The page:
These folks’ words bring  light to me. Brilliantly healing and erasing an overshadowing need for approval and periods of self-doubt. I sit here snacking on tortilla chips and thinking about meals to come. It’s one of the things I do when the nerves in my hands are ultra sensitive. And I’m hearing my own voice inside saying, “better late than never.”

I am not rueful. I still have words to write.

When I started blogging I had a concept about words. With a reluctant nod to Merriam-Webster, I would choose a single word and match it with a color. It was a brilliant idea, but too much work. Anyone who has tried to express her truth in writing knows that the craft is anchored in the practical. I am faced with the reality of the limitations in matching a galaxy of words to a small palette of colors.

And again, there is the reality of CIDP. Anchored down by my commitment to stay as positive as possible, I stay away from words that dwell on negative emotions. Words have color, power, and vision.

Perhaps this has never felt more true than when I hear words that come from folks whose physical light has gone out.

God is on time, all the time.

On: Strength


It was never intended for these pages to trickle into a diary.  You know—”today I did this, yesterday I did that.”  But it’s Spring.  I’ve been through autumn and winter, and I realize that for six months I’ve been living a life I never saw coming.  So, I find myself using these pages to write about a world that I would rather ignore because it helps me keep some semblance of sanity.  The words I’ve written have felt, a little too often, dark even when the words themselves are bright.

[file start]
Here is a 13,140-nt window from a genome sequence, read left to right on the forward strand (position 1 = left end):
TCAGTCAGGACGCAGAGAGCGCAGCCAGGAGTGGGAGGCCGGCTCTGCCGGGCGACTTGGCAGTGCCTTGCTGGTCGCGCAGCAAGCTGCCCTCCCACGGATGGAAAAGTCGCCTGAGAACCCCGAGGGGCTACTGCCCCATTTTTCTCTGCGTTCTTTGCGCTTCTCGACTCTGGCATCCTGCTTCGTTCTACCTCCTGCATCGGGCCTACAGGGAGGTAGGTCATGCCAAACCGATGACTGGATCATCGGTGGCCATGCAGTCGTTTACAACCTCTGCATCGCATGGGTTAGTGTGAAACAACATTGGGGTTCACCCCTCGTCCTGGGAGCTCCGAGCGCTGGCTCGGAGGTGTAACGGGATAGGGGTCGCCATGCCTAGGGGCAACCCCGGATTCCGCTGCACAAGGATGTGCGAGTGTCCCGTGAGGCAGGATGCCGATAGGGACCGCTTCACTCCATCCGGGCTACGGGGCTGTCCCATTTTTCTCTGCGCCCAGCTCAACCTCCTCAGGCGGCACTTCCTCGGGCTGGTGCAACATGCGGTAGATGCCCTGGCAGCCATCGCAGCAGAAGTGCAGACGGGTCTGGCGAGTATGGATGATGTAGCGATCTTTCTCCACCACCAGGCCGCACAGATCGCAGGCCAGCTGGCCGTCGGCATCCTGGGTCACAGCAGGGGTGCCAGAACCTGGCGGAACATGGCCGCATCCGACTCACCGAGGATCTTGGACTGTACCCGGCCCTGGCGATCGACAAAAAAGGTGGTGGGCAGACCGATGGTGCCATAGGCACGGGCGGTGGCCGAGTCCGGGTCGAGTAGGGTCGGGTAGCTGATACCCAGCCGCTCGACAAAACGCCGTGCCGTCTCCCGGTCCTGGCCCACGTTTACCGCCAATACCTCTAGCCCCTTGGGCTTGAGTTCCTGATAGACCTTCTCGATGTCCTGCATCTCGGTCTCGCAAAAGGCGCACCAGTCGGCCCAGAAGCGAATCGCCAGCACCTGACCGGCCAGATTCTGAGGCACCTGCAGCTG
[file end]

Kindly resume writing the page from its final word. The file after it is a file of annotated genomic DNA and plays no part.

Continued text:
But I wanna track back to the beginning, to the color, vision, and power of language. So in a hopscotch fashion, I have leaped around to land on: Strength.

Endurance, vigor, physical power, potency.  How to define the ability to withstand and overcome the curve balls of life?  I am not the only one with diary-producing issues.  At least three people I know have lost parents; another had a serious operation; and yet, another has been trying to heal in the wake of separation from a 35-year-old marriage.

What, I ask my God, do you want us to learn?  Could it be how to maintain equanimity under pressure? Perhaps it’s a subtle directive to keep our hearts open in spite of the ignoramuses we encounter (see?). Perhaps it’s as simple as a desire and need to find love within our courage.

I asked a minister if his faith was ever tested.

“Yes.  Every day.”

“What do you do?”

No, I’m not a skeptic.  I just want to hear what I know is the answer.

“Pray without ceasing.”

That’s all I wanted to hear.

I’ve been depending on the view from my window to help fill me up.  In the morning, I watch the clouds gather. They are snuggled together like sheep, or like cotton balls with soft, tangerine colored edges.  Some days they are scary in their weighted grayness.  And some days, the sky has no clouds at all.  I admit it: those are great days.

In the wee morning hours, say one ‘o clock, before clouds take visible form in the black-but-really-deep-blue sky, I watch the Moon through the same windows where the clouds will soon be. The Moon, in her guardianship of millenia of human genius and ignorance, is a tremendous comfort.

I willingly relinquish control to the sky, to the stars, to the deep blue infinity. In doing so, I somehow feel stronger.  The time I spend trying to control what I cannot control is like fighting an undertow.